Tonight, while playing with the flirt pole in our drive way with a long lead on, one of my friends greeted me from down the street. She barked once, her long lead slipped out of my hand and charged my friend, jumped up, and nipped her hand. She has NEVER done that before. It was completely my fault for not securing her better. We have always played in the drive way at night because our street is very very quiet, and the drive way doesn't have mud for her to slip on when we play the flirt pole. I think she nipped my friend's hand because she was so built up from the flirt pole and the frustration was transferred to my friend when she greeted.

I've restarted the relaxation protocol, and jogging with her, to try to calm her down more and help her settle. She is back on her prong collar in the house, which we haven't used in 5 months. On walks, she is on the gentle leader for more focus on me. We are also going to the vet tomorrow to see if there's something else agitating her.

I feel so frustrated and at a loss. It's a stressful time of the year for me because I have professional exams coming up...but I want to do right by her.
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Old 12-19-2012, 12:27 AM   #15 (permalink)
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Quote:
It's a stressful time of the year for me
I think this actually may be your answer...
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Old 12-19-2012, 12:30 AM   #16 (permalink)
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I think this actually may be your answer...
Msvette2u: When I interact with her, I am consistent and don't transfer my stress over. It's stressful because I am studying on a schedule for an exam, but her routine and our interactions have stayed the same. If anything, because I am home right now instead of at work, it should be even better for her since I have more time for her.

I don't know. I've written exams with her before, and she hasn't reacted differently to my schedule.

I just feel terrible because it feels like all the progress we made, and that great relationship we had is tumbling down.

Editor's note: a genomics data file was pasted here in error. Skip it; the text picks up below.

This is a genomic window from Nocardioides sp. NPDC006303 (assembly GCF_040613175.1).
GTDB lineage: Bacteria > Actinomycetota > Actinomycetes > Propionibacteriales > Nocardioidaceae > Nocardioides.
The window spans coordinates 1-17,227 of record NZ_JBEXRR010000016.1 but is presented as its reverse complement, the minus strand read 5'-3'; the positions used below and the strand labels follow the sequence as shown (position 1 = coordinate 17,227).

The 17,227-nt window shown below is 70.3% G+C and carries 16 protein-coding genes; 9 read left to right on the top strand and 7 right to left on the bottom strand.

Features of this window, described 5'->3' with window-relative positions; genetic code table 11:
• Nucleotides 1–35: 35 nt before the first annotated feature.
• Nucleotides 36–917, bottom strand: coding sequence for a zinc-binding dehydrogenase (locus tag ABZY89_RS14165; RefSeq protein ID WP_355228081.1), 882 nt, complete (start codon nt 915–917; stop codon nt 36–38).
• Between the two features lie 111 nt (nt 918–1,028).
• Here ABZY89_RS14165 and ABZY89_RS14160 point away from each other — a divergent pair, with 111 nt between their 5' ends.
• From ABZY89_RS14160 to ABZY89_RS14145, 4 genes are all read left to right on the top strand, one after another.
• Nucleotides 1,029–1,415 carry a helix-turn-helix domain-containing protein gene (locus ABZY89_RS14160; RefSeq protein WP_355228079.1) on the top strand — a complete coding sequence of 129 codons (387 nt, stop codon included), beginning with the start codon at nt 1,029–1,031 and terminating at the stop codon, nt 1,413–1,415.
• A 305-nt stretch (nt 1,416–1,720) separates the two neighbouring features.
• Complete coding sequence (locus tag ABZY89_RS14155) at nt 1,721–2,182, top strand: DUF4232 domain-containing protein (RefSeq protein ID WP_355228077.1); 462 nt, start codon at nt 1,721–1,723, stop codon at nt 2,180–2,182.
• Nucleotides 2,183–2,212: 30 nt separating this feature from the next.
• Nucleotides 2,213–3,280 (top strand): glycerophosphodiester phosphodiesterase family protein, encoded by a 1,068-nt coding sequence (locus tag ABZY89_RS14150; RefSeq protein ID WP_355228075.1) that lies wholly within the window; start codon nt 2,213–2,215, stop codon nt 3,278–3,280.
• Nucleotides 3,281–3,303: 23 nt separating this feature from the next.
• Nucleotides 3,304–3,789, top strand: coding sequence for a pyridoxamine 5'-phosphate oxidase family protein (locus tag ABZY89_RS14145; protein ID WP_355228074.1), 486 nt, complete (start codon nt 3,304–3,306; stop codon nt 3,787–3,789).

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Old 12-19-2012, 12:45 AM   #17 (permalink)
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Dogs are incredibly sensitive and if it's bothering you (any of it, your school stress, stress over her) it's going to affect them.
From what I understand, HH dogs are even more extreme in their ability to sense and act on their human's moods.
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Old 12-19-2012, 12:52 AM   #18 (permalink)
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Quote:
Originally Posted by msvette2u View Post
Dogs are incredibly sensitive and if it's bothering you (any of it, your school stress, stress over her) it's going to affect them.
From what I understand, HH dogs are even more extreme in their ability to sense and act on their human's moods.
She must be feeling my frustration towards her.

I was at a great place with her before in training, and keeping myself stable and calm. I will have to get over my frustration and be able to have that with her again. I want her to be able to trust me and defer to me for leadership again.

I will re-implement all of her little-dog training protocols, and hope she finds comfort in having more instruction and structure to act on.

I also REALLY hope her behavior isn't a result of something bothering her health-wise.

Thanks for your posts. I am really looking just for empathy, sympathy, and some possible thoughts, and yours delivered.
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Old 12-19-2012, 01:04 AM   #19 (permalink)
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"... This could be caused by a decrease in estrogen and oxytocin, both of which may have calming, anti-anxiety effects."

ASPCA | How Will Spaying Change My Dog?

I think part of her change may be from the decrease of these two hormones.
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Old 12-19-2012, 02:03 AM   #20 (permalink)
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And don't forget she's still an adolescent dog. With or without reproductive organs they test the patience of anyone at this age and if you search a quick search on the forum you'll find a lot of people in the same situation as you. If being spayed had an effect on her, if... I'd say it's anecdotal.